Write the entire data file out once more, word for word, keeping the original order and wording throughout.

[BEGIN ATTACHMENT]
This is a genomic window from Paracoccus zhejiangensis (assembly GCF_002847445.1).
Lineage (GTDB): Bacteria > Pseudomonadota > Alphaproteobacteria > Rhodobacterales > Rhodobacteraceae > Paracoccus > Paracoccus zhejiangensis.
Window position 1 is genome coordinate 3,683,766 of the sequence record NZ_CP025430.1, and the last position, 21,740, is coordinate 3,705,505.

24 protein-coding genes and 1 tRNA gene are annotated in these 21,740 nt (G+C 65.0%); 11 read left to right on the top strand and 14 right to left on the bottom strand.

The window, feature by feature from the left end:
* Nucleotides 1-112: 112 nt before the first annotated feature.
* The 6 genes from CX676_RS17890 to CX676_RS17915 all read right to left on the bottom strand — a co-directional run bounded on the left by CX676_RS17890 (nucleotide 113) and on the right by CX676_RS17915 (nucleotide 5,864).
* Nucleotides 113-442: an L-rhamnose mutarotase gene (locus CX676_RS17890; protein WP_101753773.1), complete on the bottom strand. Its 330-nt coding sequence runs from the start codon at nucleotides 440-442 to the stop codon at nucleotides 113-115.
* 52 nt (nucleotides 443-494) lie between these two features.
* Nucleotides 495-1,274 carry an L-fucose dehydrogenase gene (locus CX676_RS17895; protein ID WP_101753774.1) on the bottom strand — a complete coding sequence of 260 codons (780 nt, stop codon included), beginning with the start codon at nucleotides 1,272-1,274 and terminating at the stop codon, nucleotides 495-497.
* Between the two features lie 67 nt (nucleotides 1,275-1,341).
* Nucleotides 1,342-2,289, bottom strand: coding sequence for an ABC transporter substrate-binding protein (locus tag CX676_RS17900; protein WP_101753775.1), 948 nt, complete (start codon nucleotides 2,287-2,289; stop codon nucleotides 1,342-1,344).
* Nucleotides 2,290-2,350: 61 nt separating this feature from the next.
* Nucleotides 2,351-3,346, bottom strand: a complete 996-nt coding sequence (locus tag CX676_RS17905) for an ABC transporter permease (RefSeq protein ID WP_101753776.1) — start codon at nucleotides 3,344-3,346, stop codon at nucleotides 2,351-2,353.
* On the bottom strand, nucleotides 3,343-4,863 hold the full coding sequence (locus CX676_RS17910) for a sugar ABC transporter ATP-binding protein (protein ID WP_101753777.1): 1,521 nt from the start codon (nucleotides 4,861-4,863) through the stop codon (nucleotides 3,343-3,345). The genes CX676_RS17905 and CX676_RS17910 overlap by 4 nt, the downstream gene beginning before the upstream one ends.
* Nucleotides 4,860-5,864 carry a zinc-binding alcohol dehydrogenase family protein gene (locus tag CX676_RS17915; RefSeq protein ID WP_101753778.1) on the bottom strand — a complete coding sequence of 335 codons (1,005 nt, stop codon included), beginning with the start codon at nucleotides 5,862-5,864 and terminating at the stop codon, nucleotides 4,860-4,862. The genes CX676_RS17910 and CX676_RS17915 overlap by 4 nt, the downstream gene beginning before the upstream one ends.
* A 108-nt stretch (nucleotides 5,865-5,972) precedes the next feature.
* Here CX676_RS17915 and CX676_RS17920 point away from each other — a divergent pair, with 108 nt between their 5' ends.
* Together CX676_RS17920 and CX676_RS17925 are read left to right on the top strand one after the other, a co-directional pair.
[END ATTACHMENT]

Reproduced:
This is a genomic window from Paracoccus zhejiangensis (assembly GCF_002847445.1).
Lineage (GTDB): Bacteria > Pseudomonadota > Alphaproteobacteria > Rhodobacterales > Rhodobacteraceae > Paracoccus > Paracoccus zhejiangensis.
Window position 1 is genome coordinate 3,683,766 of the sequence record NZ_CP025430.1, and the last position, 21,740, is coordinate 3,705,505.

24 protein-coding genes and 1 tRNA gene are annotated in these 21,740 nt (G+C 65.0%); 11 read left to right on the top strand and 14 right to left on the bottom strand.

The window, feature by feature from the left end:
* Nucleotides 1-112: 112 nt before the first annotated feature.
* The 6 genes from CX676_RS17890 to CX676_RS17915 all read right to left on the bottom strand — a co-directional run bounded on the left by CX676_RS17890 (nucleotide 113) and on the right by CX676_RS17915 (nucleotide 5,864).
* Nucleotides 113-442: an L-rhamnose mutarotase gene (locus CX676_RS17890; protein WP_101753773.1), complete on the bottom strand. Its 330-nt coding sequence runs from the start codon at nucleotides 440-442 to the stop codon at nucleotides 113-115.
* 52 nt (nucleotides 443-494) lie between these two features.
* Nucleotides 495-1,274 carry an L-fucose dehydrogenase gene (locus CX676_RS17895; protein ID WP_101753774.1) on the bottom strand — a complete coding sequence of 260 codons (780 nt, stop codon included), beginning with the start codon at nucleotides 1,272-1,274 and terminating at the stop codon, nucleotides 495-497.
* Between the two features lie 67 nt (nucleotides 1,275-1,341).
* Nucleotides 1,342-2,289, bottom strand: coding sequence for an ABC transporter substrate-binding protein (locus tag CX676_RS17900; protein WP_101753775.1), 948 nt, complete (start codon nucleotides 2,287-2,289; stop codon nucleotides 1,342-1,344).
* Nucleotides 2,290-2,350: 61 nt separating this feature from the next.
* Nucleotides 2,351-3,346, bottom strand: a complete 996-nt coding sequence (locus tag CX676_RS17905) for an ABC transporter permease (RefSeq protein ID WP_101753776.1) — start codon at nucleotides 3,344-3,346, stop codon at nucleotides 2,351-2,353.
* On the bottom strand, nucleotides 3,343-4,863 hold the full coding sequence (locus CX676_RS17910) for a sugar ABC transporter ATP-binding protein (protein ID WP_101753777.1): 1,521 nt from the start codon (nucleotides 4,861-4,863) through the stop codon (nucleotides 3,343-3,345). The genes CX676_RS17905 and CX676_RS17910 overlap by 4 nt, the downstream gene beginning before the upstream one ends.
* Nucleotides 4,860-5,864 carry a zinc-binding alcohol dehydrogenase family protein gene (locus tag CX676_RS17915; RefSeq protein ID WP_101753778.1) on the bottom strand — a complete coding sequence of 335 codons (1,005 nt, stop codon included), beginning with the start codon at nucleotides 5,862-5,864 and terminating at the stop codon, nucleotides 4,860-4,862. The genes CX676_RS17910 and CX676_RS17915 overlap by 4 nt, the downstream gene beginning before the upstream one ends.
* A 108-nt stretch (nucleotides 5,865-5,972) precedes the next feature.
* Here CX676_RS17915 and CX676_RS17920 point away from each other — a divergent pair, with 108 nt between their 5' ends.
* Together CX676_RS17920 and CX676_RS17925 are read left to right on the top strand one after the other, a co-directional pair.